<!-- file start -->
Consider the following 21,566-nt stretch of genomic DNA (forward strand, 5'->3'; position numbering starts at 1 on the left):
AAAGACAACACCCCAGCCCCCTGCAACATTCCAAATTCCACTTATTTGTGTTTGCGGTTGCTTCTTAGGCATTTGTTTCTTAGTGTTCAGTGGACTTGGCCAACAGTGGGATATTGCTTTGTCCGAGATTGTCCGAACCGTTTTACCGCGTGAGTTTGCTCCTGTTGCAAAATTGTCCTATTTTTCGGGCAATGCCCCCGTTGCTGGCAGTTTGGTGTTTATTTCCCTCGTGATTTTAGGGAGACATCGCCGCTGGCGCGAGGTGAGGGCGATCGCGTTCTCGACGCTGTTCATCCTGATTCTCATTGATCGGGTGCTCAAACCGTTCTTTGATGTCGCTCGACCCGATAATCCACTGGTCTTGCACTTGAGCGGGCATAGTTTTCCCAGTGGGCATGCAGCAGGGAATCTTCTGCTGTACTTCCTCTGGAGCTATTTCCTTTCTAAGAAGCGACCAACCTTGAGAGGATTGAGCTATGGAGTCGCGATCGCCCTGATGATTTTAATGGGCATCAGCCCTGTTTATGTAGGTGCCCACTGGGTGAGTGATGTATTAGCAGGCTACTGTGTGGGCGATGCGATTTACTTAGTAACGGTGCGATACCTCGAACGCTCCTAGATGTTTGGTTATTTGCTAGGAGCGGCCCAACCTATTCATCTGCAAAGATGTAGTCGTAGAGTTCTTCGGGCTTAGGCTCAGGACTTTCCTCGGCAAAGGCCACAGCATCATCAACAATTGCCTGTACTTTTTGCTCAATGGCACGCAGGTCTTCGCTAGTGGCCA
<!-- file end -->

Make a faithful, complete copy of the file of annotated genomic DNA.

Consider the following 21,566-nt stretch of genomic DNA (forward strand, 5'->3'; position numbering starts at 1 on the left):
AAAGACAACACCCCAGCCCCCTGCAACATTCCAAATTCCACTTATTTGTGTTTGCGGTTGCTTCTTAGGCATTTGTTTCTTAGTGTTCAGTGGACTTGGCCAACAGTGGGATATTGCTTTGTCCGAGATTGTCCGAACCGTTTTACCGCGTGAGTTTGCTCCTGTTGCAAAATTGTCCTATTTTTCGGGCAATGCCCCCGTTGCTGGCAGTTTGGTGTTTATTTCCCTCGTGATTTTAGGGAGACATCGCCGCTGGCGCGAGGTGAGGGCGATCGCGTTCTCGACGCTGTTCATCCTGATTCTCATTGATCGGGTGCTCAAACCGTTCTTTGATGTCGCTCGACCCGATAATCCACTGGTCTTGCACTTGAGCGGGCATAGTTTTCCCAGTGGGCATGCAGCAGGGAATCTTCTGCTGTACTTCCTCTGGAGCTATTTCCTTTCTAAGAAGCGACCAACCTTGAGAGGATTGAGCTATGGAGTCGCGATCGCCCTGATGATTTTAATGGGCATCAGCCCTGTTTATGTAGGTGCCCACTGGGTGAGTGATGTATTAGCAGGCTACTGTGTGGGCGATGCGATTTACTTAGTAACGGTGCGATACCTCGAACGCTCCTAGATGTTTGGTTATTTGCTAGGAGCGGCCCAACCTATTCATCTGCAAAGATGTAGTCGTAGAGTTCTTCGGGCTTAGGCTCAGGACTTTCCTCGGCAAAGGCCACAGCATCATCAACAATTGCCTGTACTTTTTGCTCAATGGCACGCAGGTCTTCGCTAGTGGCCA